The Search For Ezra
It takes courage to end a series with another beginning, but that’s what Rebels did.
Ahsoka and Sabine are venturing off to find their friend, and they could encounter anyone at all — even beloved figures from the original Star Wars trilogy.
Filoni deflected about what comes next. He said he does know if there’ll be more stories, but can’t say anything yet. (That sounds like a yes, FYI.)
“I’ve always felt the best stories end and then other stories begin, and there’s no better way to take two of my favorite characters and have them ride off into the sunset, like I’ve seen so many cowboys over the years, or Indiana Jones,” he said.
“One thing ends and another begins, and the story continues,” Filoni added. “That’s a saga.”
Blum said he wouldn’t mind seeing Zeb headline his own show too. “I got my man in the end. That was the greatest gift you’ve ever given me. We get our own show now, right? The Kallus and Zeb Adventures!”
Saving the World, If Not the Galaxy
Rebels was never going to be about defeating the Empire. That was Luke Skywalker, Leia Organa, and Han Solo’s job. But Ezra and his found family had another goal — liberating the world of Lothal.
In that, they succeeded. And their brazen effort is meant to inspire another: the theft of the Death Star plans on Scarif in Rogue One, which was the first major victory of the overall Rebellion.
That success and the events of 1977’s original Star Wars are meant to explain why the Empire never returns to reconquer Lothal.
Lothal 1, Emperor 0
“I wanted people to understand that once they overthrew the Empire, there were expectations of a large battle [on Lothal] that never happened,” Filoni said. “Our story ends, and Scarif and the whole Luke Skywalker thing happens. The Emperor’s attention is completely refocused.”
Lothal is the beginning of the end for Palpatine, who also turned up in the Rebels finale (voiced by Ian McDiarmid) as a hologram tempting Ezra.
“He has a series of defeats,” Filoni said of the Emperor. “He loses the Death Star when his entire plan of fear is based on having a Death Star. His effort to subject fear on the galaxy is completely inversed, and now the Emperor is actually afraid. The secret of every evil character and every real villain is they’re the most afraid. The reason they accumulate this power and persecute people is because they’re terrified inside. They cause pain and devastation to compensate for these fears.”
And so Lothal distracts him, which weakens the Empire enough to allow the raid at Scarif to take place, which destabilizes it even more as the Rebels launch their attack on the Death Star. Then Luke Skywalker’s presence rattles the Emperor even further.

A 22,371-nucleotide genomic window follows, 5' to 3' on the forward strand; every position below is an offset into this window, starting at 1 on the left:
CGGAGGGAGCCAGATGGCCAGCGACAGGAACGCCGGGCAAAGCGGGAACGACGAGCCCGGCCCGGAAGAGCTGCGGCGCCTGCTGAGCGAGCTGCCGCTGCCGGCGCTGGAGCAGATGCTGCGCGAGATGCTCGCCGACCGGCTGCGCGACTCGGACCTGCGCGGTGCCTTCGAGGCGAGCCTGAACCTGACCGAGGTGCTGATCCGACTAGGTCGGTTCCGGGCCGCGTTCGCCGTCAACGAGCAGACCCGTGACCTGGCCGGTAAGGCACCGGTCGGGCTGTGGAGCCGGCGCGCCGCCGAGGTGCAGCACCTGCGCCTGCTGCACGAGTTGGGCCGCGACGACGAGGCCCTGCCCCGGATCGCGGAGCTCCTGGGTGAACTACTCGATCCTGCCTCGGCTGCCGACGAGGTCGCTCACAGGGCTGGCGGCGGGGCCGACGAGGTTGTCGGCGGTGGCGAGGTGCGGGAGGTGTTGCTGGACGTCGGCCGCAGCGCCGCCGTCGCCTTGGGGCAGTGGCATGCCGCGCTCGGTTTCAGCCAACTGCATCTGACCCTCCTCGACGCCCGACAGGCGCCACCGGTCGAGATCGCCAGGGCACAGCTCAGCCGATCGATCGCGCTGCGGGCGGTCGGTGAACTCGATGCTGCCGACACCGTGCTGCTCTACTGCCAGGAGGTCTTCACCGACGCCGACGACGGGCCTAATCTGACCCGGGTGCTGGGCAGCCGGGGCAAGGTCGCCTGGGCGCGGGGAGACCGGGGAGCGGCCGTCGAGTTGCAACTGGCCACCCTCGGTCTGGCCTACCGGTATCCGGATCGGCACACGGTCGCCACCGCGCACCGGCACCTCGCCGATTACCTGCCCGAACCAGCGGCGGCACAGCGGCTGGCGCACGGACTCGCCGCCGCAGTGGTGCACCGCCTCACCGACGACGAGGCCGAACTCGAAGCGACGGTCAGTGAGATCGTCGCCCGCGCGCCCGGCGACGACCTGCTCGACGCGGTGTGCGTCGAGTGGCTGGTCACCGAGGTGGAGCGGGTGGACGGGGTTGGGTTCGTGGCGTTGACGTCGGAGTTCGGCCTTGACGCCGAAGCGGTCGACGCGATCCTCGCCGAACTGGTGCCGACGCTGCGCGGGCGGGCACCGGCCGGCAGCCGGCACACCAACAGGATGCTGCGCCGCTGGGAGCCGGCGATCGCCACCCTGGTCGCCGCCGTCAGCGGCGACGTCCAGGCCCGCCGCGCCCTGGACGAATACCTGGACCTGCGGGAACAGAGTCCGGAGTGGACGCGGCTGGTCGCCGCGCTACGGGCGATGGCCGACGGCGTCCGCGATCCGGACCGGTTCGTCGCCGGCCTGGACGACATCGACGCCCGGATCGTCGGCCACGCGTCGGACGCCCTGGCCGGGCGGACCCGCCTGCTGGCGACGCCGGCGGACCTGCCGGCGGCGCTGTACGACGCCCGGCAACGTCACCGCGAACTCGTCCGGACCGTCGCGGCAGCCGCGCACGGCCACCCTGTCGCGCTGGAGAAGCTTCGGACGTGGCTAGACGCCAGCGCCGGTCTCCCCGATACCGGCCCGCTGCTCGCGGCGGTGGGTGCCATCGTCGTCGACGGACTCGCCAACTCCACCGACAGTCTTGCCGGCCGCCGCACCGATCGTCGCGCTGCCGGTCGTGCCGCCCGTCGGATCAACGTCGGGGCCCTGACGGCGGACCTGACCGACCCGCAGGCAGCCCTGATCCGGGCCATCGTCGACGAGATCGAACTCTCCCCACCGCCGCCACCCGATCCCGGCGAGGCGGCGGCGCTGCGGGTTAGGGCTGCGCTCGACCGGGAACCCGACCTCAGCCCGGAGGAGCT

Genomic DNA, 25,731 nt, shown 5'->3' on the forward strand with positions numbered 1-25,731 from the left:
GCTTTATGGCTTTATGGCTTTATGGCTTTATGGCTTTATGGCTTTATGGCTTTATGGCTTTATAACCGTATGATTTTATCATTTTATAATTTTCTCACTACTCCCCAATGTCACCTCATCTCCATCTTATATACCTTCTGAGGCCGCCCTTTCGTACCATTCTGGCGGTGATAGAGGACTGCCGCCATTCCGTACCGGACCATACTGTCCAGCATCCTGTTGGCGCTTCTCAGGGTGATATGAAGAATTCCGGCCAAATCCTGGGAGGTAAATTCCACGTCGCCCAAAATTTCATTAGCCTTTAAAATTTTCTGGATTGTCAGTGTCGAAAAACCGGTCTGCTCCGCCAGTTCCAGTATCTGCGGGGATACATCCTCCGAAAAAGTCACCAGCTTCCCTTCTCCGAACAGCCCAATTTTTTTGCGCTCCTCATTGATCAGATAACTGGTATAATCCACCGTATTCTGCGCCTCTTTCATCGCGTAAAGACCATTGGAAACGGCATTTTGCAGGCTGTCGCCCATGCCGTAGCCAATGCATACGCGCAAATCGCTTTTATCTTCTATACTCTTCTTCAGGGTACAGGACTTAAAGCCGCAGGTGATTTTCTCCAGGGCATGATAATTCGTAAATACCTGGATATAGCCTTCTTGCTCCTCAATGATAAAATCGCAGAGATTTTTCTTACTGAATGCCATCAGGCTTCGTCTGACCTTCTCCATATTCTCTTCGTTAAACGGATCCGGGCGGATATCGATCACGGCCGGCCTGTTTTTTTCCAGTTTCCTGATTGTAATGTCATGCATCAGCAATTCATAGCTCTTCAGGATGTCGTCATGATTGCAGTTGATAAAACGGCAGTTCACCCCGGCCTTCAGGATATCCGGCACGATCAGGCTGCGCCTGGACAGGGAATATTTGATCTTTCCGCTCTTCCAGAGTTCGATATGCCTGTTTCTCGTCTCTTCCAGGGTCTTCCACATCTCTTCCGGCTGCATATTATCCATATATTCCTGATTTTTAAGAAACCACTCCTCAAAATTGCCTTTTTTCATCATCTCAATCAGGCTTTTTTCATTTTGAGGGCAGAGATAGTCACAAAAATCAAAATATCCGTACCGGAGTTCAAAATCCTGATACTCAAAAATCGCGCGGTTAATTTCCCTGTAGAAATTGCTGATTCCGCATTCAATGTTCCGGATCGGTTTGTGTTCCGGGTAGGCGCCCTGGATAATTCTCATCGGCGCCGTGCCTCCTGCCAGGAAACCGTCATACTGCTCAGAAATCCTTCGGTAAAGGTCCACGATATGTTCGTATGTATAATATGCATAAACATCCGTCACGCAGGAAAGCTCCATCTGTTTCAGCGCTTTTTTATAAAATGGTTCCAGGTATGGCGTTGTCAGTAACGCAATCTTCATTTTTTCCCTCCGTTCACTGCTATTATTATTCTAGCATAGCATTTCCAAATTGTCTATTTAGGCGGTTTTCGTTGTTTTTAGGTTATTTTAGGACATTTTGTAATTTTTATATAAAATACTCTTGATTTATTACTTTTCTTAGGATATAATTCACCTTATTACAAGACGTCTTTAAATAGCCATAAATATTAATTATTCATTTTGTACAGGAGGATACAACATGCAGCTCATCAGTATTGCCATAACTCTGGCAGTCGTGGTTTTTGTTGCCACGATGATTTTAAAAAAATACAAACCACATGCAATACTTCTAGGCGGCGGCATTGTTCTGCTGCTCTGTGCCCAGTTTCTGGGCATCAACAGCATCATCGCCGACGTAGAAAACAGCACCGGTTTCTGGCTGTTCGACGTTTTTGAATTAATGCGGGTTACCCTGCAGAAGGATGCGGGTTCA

“His fear of Luke Skywalker drives his attention away from Lothal, so those people end up benefiting in the end,” Filoni explained.
A Surprise Happy Ending
“We didn’t know if any of us were going to survive except for Hera,” said Blum. Hera’s fate was assured because we hear her being summoned over the intercom in Rogue One, and the animated Forces of Destiny shorts featured her on Endor.
But none of the others knew what would become of their characters. “It was a little disjointed and disconcerting. We just had to trust,” Blum said.
In a twist, it turned out most of them survived.
“So many people were obsessed with everybody dying,” Filoni said. “I was bewildered by it, because I’ve seen the original trilogy of Star Wars that people like so much, and it’s not a death-count type of movie making. It has a rather positive outcome.”
Finding the Light
That’s why Rebels had to end on an upbeat note. Darkness is about failure and bitterness. About resentment and contempt.
Even when the good guys lose their lives, there is victory in having done the right thing. Filoni said it’s a simple, perhaps obvious, but nonetheless important message.
“Stop thinking of the Dark Side as some pathway to power. That’s the Emperor lying to you,” he said. “It’s destructive. Darth Vader is miserable. He lost everything. He has nothing. He has no one in his life. Absolutely nothing, until his son comes back and says, ‘I love you.’ That’s it. Other than that, his life is a wreck. You get that power, but at what cost? The Emperor has no one, nothing around him but fear and hate. And that’s no way to live your life.”
After the finale, Filoni paid tribute to the master who inspired him — and countless others. Before George Lucas sold Lucasfilm to Disney, he and Filoni collaborated on the Clone Wars series.
“I made Star Wars with George for almost a decade, and then I suddenly had to make it without him,” Filoni said. “It’s a huge responsibility. No matter what I had to do on Clone Wars, I could ask him and count on that as the right thing to do.
“I believe very strongly that Star Wars has been a cultural phenomenon for more than 40 years because George really knew what he was doing,” Filoni added. “I’m a big believer in his storytelling and his message. And that’s what Rebels passed on to me. I have to try my best to remember what I learned, and pass it on to the crew. It’s a special thing, Star Wars. It’s a limitless galaxy of imagination. Anything is possible there, but there are certain rules that apply.
“George always pushed it. always pushed it farther than anybody else,” he went on. “He was never afraid to try things and experiment. Everyone else would say, ‘We can’t do this, and we can’t do that.’ He used to say to me, ‘Don’t be afraid.’ And that’s the whole key to this. When you’re afraid, you start to make mistakes, you wall yourself off, you stop listening, you don’t trust other people, you go inward, and you get angry. Then you lash out. That’s all the Dark Side.”